With the parliamentary elections approaching, Slovakia is facing an unprecedented situation of uncertainty. The elections are held after four challenging years, marked by the murder of the journalist Ján Kuciak and his fiancée Martina Kušnírová, and number of subsequent anti-government protests.
The Slovak pension, education, and health systems and services should not depend on the government holding power at any given time. Instead, a fundamental political consensus is required. Better than calls from abroad for Slovakia to behave more rationally, the nation itself must come to its senses.
The ruling politicians are unfortunately going in the opposite direction. While a person working for a minimum wage in 2015 paid 29% in taxes and levies, with the planned minimum wage, they will pay more than 40% next year.
Slovak politicians create rules for entrepreneurship as if for people living on a different planet – and that is the way it has been for many years already. It is the politics of excessive interference in economics, which inherently and often unnecessarily limits enterprise freedoms.
As The Slovak Spectator writes on March 19 Robert Fico confirmed next nominations for the ministers in his government – Martin Glváč will become defence minister and Peter Žiga will serve as environment minister. The new government will take office next week, on April 4. The Slovak Spectator summarized already known nominations in a new government: Robert Kalinak will serve as interior minister, Peter Kazimir as minister of finance, Jan Pociatek as minister of transport,…
As The Slovak Spectator writes Jana Dubovcová (former judge and SDKU MP) was appointed a new Slovak ombudswoman on March 28, 2012. She replaced Pavol Kandráč who was in the office of ombudsman for last two five-year terms. At the same time talks over new government are being held, the newest information is that Jan Počiatek, former minister of finance, will be appointed the new transport, construction and regional development minister. More information here. …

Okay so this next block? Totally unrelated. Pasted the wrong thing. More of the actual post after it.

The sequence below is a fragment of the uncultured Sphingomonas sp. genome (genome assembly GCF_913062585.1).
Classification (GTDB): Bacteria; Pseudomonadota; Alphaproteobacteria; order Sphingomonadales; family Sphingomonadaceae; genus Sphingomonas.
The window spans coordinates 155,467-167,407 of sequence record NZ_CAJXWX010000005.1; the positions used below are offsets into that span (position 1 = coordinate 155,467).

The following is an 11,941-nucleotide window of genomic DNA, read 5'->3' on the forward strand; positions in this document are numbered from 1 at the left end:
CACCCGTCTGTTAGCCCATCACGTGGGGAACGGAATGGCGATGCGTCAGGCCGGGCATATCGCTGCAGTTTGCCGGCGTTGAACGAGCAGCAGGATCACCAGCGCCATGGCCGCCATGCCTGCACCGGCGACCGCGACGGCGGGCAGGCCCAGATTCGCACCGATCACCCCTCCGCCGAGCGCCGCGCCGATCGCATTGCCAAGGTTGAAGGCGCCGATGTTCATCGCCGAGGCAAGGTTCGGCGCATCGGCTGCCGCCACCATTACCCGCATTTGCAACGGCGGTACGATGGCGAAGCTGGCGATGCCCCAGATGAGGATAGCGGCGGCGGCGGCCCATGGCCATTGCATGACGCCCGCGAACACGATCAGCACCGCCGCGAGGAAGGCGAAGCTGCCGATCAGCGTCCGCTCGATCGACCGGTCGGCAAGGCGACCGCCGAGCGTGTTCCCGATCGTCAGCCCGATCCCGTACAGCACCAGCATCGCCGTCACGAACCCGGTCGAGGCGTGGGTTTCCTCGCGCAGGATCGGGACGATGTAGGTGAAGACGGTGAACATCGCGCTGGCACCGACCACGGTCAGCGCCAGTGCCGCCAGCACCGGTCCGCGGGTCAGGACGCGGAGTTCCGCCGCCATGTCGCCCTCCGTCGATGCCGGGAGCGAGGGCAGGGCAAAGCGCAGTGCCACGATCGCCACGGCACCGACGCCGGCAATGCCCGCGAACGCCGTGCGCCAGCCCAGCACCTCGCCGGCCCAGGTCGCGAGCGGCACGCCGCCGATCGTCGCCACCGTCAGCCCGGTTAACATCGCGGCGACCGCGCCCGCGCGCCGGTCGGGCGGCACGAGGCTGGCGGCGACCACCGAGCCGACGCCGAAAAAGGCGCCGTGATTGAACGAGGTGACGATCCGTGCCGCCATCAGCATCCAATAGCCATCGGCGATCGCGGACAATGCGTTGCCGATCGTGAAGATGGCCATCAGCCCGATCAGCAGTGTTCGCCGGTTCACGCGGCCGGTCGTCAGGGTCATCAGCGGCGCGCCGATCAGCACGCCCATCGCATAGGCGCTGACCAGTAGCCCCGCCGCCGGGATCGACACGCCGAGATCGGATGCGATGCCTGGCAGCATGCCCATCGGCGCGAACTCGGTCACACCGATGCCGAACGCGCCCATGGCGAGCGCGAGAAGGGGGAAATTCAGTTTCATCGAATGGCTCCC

About elections which delighted Europe, about some new ideas from the city on the Seine and about a bankruptcy that turned out to be a bankruptcy. A budget hatchet will be buried in Slovakia, and Robert Fico will be in charge of it. At least, this is what the last weekend’s election resulted in. Contrary to the election outcome in the year 2006, this time the results of the party SMER pleased the foreign countries….
According to The Slovak Spectator Miroslav Lajčák will be new Slovak Minister of Foreign Affairs. The rest of the ministerial nominations will be known on Monday, March 26. Apart from Lajčák’s nomination, it is already known that Marek Maďarič will be culture minister, Robert Kaliňák – interior minister and Peter Kažimír – finance minister. More information here.
As The Slovak Spectator writes Robert Fico was asked to form a one-party government – situation like this has not happened since the fall of communism in 1989. Robert Fico initiated last week talks with other parties in the Parliament but all of them refused to be a part of coalition with Smer. 83 seats in the Parliament which Smer gained in the latest elections will suffice to set up a government of one party….
On Saturday March 10, 2012 Smer won parliamentary elections in Slovakia receiving 44.41% of votes. The Slovak Spectator publishes today official results, confirmed by the Central Electoral Commission (ÚVK). They are as follows: 1. Smer – 44.41% 2. The Christian Democrats – 8.82% 3. The Ordinary People and Independent Personalities – 8.55% 4. Most-Hid – 6.89% 5. SDKÚ – 6.09% 6. Freedom and Solidarity – 5.88% The Slovak National Party SNS received 4.55% and Hungarian…